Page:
Undeterred by the humiliation suffered by a young man after a botched proposal by Jumbotron, aspiring grooms are taking to the Internet to pop the question.
Talk about being put on the spot.
Fortunately for Len Kendall, the Buzzfeed contributor who posted a photo of himself on bended knee, Katie did say yes. So did Stacy Green, Mashable's vice-president of marketing and communications, after boyfriend Drake Martinet's infographic asked for her hand on the website that employs her.
Geeks in love go to extreme lengths. Matt Hudson, a software developer, enlisted the help of Zynga, creators of the smartphone game Words with Friends, to propose to his girlfriend Rebecca Gadell. (She, too, said yes.)
But do digital declarations fill the romantic bill?
Writers at the Atlantic Wire debated the issue.
Rebecca Greenfield pointed out that online proposals may represent some sort of "cute personalized moment" between these couples. And, she argued, "if it's totally acceptable to live the rest of our lives on this here Web, marriage proposals can happen online, too."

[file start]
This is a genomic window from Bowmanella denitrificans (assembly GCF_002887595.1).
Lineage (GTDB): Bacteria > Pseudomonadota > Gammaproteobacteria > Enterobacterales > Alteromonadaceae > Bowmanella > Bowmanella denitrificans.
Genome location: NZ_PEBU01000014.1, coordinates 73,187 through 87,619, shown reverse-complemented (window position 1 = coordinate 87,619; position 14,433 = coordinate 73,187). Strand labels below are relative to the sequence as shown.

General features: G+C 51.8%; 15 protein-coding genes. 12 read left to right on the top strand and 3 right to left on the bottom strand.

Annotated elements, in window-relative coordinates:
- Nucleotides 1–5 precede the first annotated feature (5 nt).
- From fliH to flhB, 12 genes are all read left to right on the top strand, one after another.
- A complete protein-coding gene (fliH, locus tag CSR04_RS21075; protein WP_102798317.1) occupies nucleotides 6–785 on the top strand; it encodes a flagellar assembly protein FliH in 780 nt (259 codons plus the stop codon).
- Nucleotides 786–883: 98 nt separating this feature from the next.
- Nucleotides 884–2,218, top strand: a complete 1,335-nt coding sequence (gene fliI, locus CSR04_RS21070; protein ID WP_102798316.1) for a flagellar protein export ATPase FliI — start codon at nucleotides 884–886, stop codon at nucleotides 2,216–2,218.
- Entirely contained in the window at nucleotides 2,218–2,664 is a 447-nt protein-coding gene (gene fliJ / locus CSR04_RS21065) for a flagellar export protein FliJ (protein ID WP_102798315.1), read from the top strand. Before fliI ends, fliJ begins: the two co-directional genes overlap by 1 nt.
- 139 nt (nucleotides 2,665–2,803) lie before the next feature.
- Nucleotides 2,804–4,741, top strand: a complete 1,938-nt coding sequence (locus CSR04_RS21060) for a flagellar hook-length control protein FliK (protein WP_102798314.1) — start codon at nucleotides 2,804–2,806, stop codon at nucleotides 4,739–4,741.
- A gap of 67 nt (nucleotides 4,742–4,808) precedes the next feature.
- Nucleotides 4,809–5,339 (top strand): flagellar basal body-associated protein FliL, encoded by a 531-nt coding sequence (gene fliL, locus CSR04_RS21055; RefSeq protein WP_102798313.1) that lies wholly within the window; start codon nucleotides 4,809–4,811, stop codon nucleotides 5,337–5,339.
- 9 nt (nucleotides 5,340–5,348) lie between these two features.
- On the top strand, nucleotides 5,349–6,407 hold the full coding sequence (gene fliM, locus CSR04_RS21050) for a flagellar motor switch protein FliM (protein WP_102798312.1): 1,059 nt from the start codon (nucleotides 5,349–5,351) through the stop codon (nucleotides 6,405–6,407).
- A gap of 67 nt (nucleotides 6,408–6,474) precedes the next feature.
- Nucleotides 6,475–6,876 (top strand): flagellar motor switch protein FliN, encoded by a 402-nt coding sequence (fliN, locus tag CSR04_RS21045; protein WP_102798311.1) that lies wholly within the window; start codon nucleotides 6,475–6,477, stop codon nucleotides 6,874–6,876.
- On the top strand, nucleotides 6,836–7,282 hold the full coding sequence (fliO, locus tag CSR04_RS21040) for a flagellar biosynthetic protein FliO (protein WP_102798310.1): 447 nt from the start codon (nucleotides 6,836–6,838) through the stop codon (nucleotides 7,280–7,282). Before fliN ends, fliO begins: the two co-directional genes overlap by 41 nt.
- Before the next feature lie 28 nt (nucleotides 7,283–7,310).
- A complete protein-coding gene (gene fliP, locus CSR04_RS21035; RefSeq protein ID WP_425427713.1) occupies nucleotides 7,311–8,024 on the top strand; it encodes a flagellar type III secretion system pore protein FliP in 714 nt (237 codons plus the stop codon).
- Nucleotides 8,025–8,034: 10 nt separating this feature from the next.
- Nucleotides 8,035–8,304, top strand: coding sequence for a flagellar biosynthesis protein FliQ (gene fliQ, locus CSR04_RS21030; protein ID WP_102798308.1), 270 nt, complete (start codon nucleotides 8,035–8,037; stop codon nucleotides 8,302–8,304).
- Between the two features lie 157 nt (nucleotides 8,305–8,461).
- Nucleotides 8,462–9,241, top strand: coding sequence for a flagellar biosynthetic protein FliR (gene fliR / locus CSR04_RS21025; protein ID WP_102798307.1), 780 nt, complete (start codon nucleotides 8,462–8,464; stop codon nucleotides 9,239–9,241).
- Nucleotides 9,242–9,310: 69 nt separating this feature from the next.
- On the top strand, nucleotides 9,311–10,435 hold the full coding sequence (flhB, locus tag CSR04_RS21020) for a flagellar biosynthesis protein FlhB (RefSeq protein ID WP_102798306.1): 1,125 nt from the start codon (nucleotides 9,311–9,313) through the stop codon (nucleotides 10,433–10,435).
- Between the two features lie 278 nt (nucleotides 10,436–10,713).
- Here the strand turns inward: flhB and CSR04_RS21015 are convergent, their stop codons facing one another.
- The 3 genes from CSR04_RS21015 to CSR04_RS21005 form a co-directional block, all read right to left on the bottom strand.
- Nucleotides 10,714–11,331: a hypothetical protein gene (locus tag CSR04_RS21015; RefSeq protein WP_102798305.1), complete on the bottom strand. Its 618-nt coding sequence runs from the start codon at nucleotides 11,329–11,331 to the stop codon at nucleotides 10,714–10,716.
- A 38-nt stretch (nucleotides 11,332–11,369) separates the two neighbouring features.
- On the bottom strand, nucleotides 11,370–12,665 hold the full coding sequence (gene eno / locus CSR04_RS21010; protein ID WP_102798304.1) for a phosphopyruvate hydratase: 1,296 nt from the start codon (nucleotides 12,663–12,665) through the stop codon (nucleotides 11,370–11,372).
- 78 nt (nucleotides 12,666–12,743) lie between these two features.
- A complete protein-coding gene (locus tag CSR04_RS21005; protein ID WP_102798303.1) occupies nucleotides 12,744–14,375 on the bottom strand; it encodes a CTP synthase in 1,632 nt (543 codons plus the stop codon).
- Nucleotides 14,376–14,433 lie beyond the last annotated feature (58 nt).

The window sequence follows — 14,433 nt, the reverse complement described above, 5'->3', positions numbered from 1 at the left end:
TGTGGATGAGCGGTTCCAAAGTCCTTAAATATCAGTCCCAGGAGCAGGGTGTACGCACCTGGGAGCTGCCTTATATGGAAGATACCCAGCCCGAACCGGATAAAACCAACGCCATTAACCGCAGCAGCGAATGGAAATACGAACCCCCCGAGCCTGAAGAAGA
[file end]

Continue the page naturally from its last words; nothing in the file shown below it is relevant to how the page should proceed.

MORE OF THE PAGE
But the opponent, Jen Doll, countered that an Internet declaration makes a Jumbotron proposal seems intimate by comparison.
"It means [the recipient]can't say no without being (digitally) yelled at by all sorts of random people who don't know a thing about the relationship or even the proposal, aside from the fact that it's on the Internet, which means it's theirs as much as yours. Do you want to share your special day with all of those weirdos?"
Judging by the thumbs-up by readers of Buzzfeed and Mashable, however, Internet proposals may be here to stay.
In Mashable's comment section, Scott Hagen hinted he'd like to repurpose the infographic, while Derrick Peters applauded its creator for his ingenuity: "Yes, it's nerdy. But it's completely rad! Nice job and congrats!"
Would you accept a marriage proposal by Internet? Or should popping the question online be a no-no?